And he notices that one man does not bow down. And even when the man is ordered to bow down, the man steadfastly refuses to give obeisance to Haman, who was the man. Mordecai, I've asked you two questions, and he answers the same to both questions. Mordecai will not bow down.

Why not? He's a Jew, and Jews do not bow down to human beings. Do you remember Shadrach, Meshach, and Abednego? Do you remember Daniel's refusal to give obeisance to the king?

And so on. And so here, this Mordecai refuses to bow before Haman, and when he does this, Haman is enraged. And so he begins to work behind the scenes with the king and to tell the king that there is a conspiracy among the Jews, and Haman persuades Xerxes to issue an edict that calls for a holocaust. It's like Haman is the Adolf Eichmann of ancient Persia.

He has come up with a final solution. He is so annoyed and irritated by this slight that he receives by Mordecai that he not only wants to bring vengeance upon Mordecai, but on all of Mordecai's people. All the Jewish people are to be destroyed.

Problem is, remember, the king doesn't know that his wife is Jewish. Now, in this story, we have to keep in mind what the nature of an imperial edict was in Persia. Remember, when laws are passed in this country, you might say, well, laws are made to be broken, or we can repeal a law. And when we say that a law is capable of being repealed, we say, after all, it is not a law of the Medes and the Persians. We use that expression in English because in antiquity, when a law was passed among the Medes and the Persians, that was it. It could not be rescinded. Even the king couldn't rescind it. And Haman persuades the king to issue such an edict against the Jews. But they have, the Jews now have two chances to escape, slim and numb. And it really boils down to this. They have a person in high places who may be able to help.

The queen is one of them. And so the drama of the book, as far as I'm concerned, is when Mordecai, in behalf of the Jewish people, comes to Esther, meets with her secretly, and begs Esther to intercede with the king. Let's look at this, which is in the fourth chapter. We read, When Mordecai learned of all that had been done, he tore his clothes, put on sackcloth and ashes, and ran out into the city, wailing loudly and bitterly. But he went only as far as the king's gate, because no one clothed in sackcloth was allowed to enter it. And in every province to which the edict and order of the king came, there was great mourning among the Jews, with fasting, weeping, and wailing.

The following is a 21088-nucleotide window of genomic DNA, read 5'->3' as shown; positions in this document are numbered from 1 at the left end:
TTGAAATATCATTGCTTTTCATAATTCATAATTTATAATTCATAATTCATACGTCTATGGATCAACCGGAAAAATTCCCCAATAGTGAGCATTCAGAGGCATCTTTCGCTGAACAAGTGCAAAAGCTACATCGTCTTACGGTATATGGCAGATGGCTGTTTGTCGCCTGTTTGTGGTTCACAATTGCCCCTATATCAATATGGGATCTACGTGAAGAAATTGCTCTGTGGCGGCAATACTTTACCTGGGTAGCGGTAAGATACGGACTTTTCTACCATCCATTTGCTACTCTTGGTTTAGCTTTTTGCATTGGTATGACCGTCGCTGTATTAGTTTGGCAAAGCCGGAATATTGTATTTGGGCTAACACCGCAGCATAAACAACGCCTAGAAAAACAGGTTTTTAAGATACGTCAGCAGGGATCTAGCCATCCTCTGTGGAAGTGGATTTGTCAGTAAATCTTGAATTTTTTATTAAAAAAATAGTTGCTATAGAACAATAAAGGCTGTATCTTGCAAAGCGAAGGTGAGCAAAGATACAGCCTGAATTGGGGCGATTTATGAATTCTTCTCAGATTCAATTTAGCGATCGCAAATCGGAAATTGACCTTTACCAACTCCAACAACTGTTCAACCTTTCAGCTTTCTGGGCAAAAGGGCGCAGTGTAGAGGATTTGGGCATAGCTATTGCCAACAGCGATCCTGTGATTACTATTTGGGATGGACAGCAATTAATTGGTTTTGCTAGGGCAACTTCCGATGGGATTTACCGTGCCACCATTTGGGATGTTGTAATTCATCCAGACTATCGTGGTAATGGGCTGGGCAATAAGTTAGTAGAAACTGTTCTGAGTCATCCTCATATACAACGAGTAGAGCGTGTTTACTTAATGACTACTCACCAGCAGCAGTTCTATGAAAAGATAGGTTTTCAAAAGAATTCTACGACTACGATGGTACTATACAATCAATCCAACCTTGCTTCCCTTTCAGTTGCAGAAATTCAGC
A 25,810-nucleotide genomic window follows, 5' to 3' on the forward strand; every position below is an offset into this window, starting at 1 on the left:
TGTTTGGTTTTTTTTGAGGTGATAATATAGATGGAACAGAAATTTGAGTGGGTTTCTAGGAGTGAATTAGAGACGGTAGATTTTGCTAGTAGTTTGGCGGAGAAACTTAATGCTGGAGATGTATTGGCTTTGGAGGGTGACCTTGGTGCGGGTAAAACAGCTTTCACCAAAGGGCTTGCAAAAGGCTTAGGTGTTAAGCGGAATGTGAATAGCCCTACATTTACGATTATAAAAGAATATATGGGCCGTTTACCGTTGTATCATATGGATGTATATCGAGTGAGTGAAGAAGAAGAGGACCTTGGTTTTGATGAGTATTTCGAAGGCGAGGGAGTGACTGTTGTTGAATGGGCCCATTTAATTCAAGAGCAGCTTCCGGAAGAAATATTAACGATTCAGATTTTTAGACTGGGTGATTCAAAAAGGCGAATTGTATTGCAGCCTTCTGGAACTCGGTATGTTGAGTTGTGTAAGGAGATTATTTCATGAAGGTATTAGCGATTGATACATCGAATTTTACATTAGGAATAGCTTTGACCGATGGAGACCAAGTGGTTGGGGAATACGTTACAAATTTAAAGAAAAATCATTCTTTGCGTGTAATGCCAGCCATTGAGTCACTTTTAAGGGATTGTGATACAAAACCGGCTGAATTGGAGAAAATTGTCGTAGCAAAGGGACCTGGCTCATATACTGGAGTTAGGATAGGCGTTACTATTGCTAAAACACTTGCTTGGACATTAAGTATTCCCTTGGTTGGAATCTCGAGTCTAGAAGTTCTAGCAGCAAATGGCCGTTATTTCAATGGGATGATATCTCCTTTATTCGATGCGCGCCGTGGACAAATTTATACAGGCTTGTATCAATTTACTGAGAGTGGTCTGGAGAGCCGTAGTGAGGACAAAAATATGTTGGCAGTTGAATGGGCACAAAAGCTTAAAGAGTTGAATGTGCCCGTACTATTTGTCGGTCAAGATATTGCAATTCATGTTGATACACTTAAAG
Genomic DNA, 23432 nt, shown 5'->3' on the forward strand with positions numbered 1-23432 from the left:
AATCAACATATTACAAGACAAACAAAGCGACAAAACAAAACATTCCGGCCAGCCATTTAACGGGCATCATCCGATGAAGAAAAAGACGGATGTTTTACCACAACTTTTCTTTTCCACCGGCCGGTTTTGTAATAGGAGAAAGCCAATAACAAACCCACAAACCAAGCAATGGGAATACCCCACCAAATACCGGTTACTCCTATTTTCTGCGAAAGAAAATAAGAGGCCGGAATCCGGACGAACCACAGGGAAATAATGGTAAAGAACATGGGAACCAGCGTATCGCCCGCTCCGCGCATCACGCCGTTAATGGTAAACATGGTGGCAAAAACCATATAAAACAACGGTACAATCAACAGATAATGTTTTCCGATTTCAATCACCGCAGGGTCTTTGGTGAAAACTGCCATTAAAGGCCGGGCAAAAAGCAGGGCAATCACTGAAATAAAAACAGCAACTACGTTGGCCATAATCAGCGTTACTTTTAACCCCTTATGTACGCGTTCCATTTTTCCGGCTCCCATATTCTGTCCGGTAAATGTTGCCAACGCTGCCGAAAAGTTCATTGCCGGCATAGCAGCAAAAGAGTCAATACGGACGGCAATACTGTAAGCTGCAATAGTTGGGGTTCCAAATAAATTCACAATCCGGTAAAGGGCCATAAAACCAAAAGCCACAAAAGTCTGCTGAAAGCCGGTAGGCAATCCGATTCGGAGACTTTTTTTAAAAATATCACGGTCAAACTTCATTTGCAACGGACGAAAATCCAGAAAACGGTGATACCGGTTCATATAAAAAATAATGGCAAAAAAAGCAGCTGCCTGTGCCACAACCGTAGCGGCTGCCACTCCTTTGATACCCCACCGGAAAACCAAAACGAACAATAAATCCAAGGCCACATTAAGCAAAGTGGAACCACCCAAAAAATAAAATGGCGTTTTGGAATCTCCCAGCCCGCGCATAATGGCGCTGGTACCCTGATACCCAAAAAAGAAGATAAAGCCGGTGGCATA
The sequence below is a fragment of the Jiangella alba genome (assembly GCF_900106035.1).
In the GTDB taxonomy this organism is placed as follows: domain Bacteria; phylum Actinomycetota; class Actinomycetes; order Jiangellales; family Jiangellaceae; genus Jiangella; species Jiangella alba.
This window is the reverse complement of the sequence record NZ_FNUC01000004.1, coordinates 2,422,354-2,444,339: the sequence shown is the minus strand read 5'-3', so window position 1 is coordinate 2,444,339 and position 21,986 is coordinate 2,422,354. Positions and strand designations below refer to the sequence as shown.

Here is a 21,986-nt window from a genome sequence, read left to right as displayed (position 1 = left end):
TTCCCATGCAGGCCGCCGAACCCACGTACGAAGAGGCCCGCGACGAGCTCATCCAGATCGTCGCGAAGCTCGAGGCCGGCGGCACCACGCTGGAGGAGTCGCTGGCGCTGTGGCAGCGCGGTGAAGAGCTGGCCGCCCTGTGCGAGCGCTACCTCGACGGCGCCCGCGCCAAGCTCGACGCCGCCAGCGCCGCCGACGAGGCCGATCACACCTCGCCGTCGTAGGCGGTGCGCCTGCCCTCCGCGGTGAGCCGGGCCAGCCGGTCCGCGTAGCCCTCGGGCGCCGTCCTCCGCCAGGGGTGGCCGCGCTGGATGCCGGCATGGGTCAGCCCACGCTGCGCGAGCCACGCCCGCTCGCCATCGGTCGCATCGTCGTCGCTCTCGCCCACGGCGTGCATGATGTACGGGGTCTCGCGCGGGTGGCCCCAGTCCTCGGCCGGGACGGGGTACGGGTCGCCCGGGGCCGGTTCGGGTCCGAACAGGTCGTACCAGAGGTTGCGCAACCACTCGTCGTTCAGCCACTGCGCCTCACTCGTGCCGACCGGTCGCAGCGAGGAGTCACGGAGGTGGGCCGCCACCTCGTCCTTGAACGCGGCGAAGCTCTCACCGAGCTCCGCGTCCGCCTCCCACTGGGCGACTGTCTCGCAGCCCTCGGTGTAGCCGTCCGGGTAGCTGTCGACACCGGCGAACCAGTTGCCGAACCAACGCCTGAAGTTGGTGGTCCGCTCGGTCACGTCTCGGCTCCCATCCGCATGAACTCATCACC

Many lay on sackcloth and ashes. Now when Esther's maids in eunuchs came and told her about Mordecai, she was in great distress. And then Esther summoned one of the king's eunuchs and ordered him to find out what was troubling Mordecai and why. And so this servant goes out to the square, and Mordecai tells him everything that's happened, including the exact amount of money Haman had promised to pay to the royal treasury for the destruction of the Jews.

There was a kickback in this. And he gave him a text of the edict, which indicated the annihilation of the Jews, and told the servant to show that text to Esther and explain it to her. And he told him to urge her to go into the king's presence to beg for mercy and plead with him for his people. And so through this messenger, Esther is alerted to the plight of her people, and the urgent plea is brought to her to intercede in their behalf. And so when the servant comes with this message asking for a favor, the queen says, Tell Mordecai he doesn't understand that even though I'm the queen, I don't have access at my own whim to the royal chambers. Even I cannot come to the king unless he summons me.